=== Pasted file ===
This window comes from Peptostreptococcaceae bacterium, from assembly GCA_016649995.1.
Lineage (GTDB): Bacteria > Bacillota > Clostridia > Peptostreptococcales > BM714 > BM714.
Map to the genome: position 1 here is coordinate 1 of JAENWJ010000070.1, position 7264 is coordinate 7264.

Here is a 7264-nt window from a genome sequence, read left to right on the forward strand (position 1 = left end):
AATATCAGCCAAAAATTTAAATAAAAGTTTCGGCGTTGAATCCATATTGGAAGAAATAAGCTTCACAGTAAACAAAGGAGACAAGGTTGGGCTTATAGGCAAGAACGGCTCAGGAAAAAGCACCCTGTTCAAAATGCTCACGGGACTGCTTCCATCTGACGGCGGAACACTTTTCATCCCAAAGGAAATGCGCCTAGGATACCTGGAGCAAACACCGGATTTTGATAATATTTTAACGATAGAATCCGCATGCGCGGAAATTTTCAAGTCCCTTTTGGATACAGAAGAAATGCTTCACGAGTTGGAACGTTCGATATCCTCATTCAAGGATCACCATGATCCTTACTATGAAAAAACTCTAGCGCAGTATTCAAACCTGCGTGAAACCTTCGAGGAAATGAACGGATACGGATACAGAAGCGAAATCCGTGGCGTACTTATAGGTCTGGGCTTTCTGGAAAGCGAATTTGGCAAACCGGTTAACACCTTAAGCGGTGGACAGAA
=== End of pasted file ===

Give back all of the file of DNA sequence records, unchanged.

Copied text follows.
This window comes from Peptostreptococcaceae bacterium, from assembly GCA_016649995.1.
Lineage (GTDB): Bacteria > Bacillota > Clostridia > Peptostreptococcales > BM714 > BM714.
Map to the genome: position 1 here is coordinate 1 of JAENWJ010000070.1, position 7264 is coordinate 7264.

Here is a 7264-nt window from a genome sequence, read left to right on the forward strand (position 1 = left end):
AATATCAGCCAAAAATTTAAATAAAAGTTTCGGCGTTGAATCCATATTGGAAGAAATAAGCTTCACAGTAAACAAAGGAGACAAGGTTGGGCTTATAGGCAAGAACGGCTCAGGAAAAAGCACCCTGTTCAAAATGCTCACGGGACTGCTTCCATCTGACGGCGGAACACTTTTCATCCCAAAGGAAATGCGCCTAGGATACCTGGAGCAAACACCGGATTTTGATAATATTTTAACGATAGAATCCGCATGCGCGGAAATTTTCAAGTCCCTTTTGGATACAGAAGAAATGCTTCACGAGTTGGAACGTTCGATATCCTCATTCAAGGATCACCATGATCCTTACTATGAAAAAACTCTAGCGCAGTATTCAAACCTGCGTGAAACCTTCGAGGAAATGAACGGATACGGATACAGAAGCGAAATCCGTGGCGTACTTATAGGTCTGGGCTTTCTGGAAAGCGAATTTGGCAAACCGGTTAACACCTTAAGCGGTGGACAGAA